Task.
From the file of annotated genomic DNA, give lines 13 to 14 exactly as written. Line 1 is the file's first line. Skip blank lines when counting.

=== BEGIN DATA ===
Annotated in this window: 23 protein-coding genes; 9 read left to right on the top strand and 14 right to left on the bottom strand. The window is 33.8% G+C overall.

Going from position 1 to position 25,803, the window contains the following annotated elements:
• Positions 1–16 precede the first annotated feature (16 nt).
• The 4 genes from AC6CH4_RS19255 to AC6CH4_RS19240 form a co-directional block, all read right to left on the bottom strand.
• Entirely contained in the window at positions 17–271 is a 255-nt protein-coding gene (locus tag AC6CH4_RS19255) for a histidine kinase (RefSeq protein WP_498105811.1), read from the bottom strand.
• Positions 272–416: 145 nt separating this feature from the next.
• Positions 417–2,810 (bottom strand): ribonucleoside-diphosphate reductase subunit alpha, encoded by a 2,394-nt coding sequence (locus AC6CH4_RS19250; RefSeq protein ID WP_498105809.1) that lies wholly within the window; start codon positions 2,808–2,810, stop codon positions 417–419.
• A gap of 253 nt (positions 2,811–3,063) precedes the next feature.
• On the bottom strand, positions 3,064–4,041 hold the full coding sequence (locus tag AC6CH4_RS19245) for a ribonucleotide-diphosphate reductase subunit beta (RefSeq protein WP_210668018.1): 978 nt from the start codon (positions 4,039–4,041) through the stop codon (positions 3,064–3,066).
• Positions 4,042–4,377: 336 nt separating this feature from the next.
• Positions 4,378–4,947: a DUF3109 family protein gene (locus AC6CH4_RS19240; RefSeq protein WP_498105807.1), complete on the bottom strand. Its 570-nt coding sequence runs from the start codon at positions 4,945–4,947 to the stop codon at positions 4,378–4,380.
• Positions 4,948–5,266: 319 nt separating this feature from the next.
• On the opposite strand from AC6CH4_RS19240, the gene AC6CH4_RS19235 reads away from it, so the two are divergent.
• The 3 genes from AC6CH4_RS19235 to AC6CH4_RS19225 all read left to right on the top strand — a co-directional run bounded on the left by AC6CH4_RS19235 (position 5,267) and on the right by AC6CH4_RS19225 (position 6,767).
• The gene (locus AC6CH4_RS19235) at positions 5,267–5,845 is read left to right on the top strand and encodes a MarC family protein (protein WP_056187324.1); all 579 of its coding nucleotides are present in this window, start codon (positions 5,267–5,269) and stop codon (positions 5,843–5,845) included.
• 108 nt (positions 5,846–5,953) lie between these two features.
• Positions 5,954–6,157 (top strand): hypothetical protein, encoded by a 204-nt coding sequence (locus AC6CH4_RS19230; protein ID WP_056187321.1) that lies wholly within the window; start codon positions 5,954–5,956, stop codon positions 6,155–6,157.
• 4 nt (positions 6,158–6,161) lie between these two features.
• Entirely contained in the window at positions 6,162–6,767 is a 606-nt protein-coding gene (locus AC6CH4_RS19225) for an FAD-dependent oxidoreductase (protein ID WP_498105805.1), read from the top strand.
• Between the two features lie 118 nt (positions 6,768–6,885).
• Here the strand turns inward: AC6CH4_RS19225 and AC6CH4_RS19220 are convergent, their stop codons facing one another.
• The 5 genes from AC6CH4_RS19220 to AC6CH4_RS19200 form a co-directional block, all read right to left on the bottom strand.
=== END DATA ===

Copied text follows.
• On the opposite strand from AC6CH4_RS19240, the gene AC6CH4_RS19235 reads away from it, so the two are divergent.
• The 3 genes from AC6CH4_RS19235 to AC6CH4_RS19225 all read left to right on the top strand — a co-directional run bounded on the left by AC6CH4_RS19235 (position 5,267) and on the right by AC6CH4_RS19225 (position 6,767).